Resilience at Work

Image of resilience at work
Diagram of Resilience at Work

Have you experienced an increase in workplace stress? Does the notion of Work-Life balance make sense to you or just some weird sort of pipe dream? Do you feel like you can be a success in your chosen field? Or, do you like so many, spend time mining Facebook, Instagram, Twitter, LinkedIn, and Snapchat looking for that magic idea that will help them make Six Figures?

So how can a person become successful in their chosen field or in any area? How can you be more resilient at work? The answer may surprise you!

Like so many of my generation and the generations that have followed we were told that that “secret to success” is being smart, talented, and going above and beyond the requirements of the job, taking additional tasks, and maybe even sacrifice your personal time for the good of the organization.

Sounds like the Sirens of the Odyssey, distractions from the digital wasteland beckon us to follow some types of “path to riches.” 

There is no doubt that there is a rapid increase in work-related stress. I know, because I have worked as an Employee Assistance Consultant for several years. A big part of that job is helping both employees and employers find ways to increase productivity and positive outcomes while at the same time, minimizing the effects of stress. This is one reason that the workplace is seeing the rapid growth of Work-Life presentations and training.

Just think about the past 10 years, the workplace has been impacted with furloughs, downsizing, massive technological advances along with monumental shift is the way business is done. The “Amazonification” of the retail work has shaken many traditional business models. Globalization has had an impact on all manner of business from small mom and pop shops, governmental agencies, as well as such well older, established nationally branded companies. On an even deeper level, the rapidly escalating field of Artificial Intelligence (AI) could be taking us places that we have never imagined.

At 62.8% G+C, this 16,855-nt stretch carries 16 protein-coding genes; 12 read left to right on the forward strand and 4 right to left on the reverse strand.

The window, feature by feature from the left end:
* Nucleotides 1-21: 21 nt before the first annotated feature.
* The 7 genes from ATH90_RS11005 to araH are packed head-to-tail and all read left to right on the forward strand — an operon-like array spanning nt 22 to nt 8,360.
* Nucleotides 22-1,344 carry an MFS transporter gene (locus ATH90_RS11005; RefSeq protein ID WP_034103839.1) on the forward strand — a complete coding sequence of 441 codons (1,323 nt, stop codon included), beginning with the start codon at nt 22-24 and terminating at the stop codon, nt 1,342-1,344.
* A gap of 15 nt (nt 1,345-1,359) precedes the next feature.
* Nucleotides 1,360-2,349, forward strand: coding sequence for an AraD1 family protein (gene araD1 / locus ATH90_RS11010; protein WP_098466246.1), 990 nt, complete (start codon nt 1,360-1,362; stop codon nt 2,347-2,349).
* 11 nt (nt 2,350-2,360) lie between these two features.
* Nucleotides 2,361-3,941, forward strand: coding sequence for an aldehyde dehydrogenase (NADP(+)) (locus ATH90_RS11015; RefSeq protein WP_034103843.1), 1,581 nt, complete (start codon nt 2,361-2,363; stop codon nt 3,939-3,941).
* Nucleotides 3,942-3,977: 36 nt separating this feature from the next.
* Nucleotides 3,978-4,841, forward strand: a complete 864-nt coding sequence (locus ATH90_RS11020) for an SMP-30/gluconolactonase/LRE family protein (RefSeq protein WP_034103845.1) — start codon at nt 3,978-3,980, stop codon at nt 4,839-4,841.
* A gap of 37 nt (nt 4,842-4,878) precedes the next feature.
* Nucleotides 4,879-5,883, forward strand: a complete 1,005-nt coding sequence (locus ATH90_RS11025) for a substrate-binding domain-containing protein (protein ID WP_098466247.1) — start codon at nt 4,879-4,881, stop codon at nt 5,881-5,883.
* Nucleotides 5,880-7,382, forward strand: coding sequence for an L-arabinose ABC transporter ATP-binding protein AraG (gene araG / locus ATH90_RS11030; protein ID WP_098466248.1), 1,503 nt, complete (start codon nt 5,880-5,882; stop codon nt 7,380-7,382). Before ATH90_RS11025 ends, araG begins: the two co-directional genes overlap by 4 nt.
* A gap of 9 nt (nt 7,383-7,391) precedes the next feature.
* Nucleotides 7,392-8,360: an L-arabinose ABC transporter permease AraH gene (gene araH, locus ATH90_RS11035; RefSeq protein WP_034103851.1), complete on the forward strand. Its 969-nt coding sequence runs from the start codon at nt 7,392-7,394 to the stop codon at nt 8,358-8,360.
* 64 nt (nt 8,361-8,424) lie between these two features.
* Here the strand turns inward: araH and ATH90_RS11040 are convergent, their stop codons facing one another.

Whew! That last paragraph made me feel some stress!

With all of these changes, you must learn how to increase your capacity to manage stress and become more resilient.

Resilience is a word that has been thrown around for years but began to become more prominent after 911.

Resilience is the ability to face adversity and work-related challenges and not only bounce back, but to experience personal growth.

The workplace, whether in a manufacturing plant or the corner office or a high-rise offers a broad range of stressors to people. 

From meeting production quotas to dealing with the ever-changing landscape of various service-related business to the work of big business and governmental agencies, we are seeing a dramatic increase in stress-related issues.

So, what does resilience in the workplace look like? Why is it important? Is it possible for a person to become more resilient?

Here is some promising news!

Resilience is both a mindset and a skill that can be strengthened. As with any life skill, resilience can be enhanced with practice.

Resilience is an active, fluid, and dynamic process.

So, what sets a resilient employee apart from everybody else?

Resilient employees have made healthy connections and have a variety of relationships, both on and off the job. The trademark of these supportive relationships is that there is a history of excellent, two-way communication.

Resilient workers will do what they can do to help others, they are consistent team players.

Another quality of resilient workers that they understand the importance of social support at work, home, and in the community.

They understand the benefits of developing both personal and professional networks, which can be a significant source of guidance, support, and accountability at all times, whether gold or bad.

Some additional qualities of resilient workers are that they habitually demonstrate the ability to build trust with others. One of the unique findings in the research was that resilient team members don’t take work too seriously. They generally tend to be “playful” at times[i], which increases the overall sense of positivity in the workplace.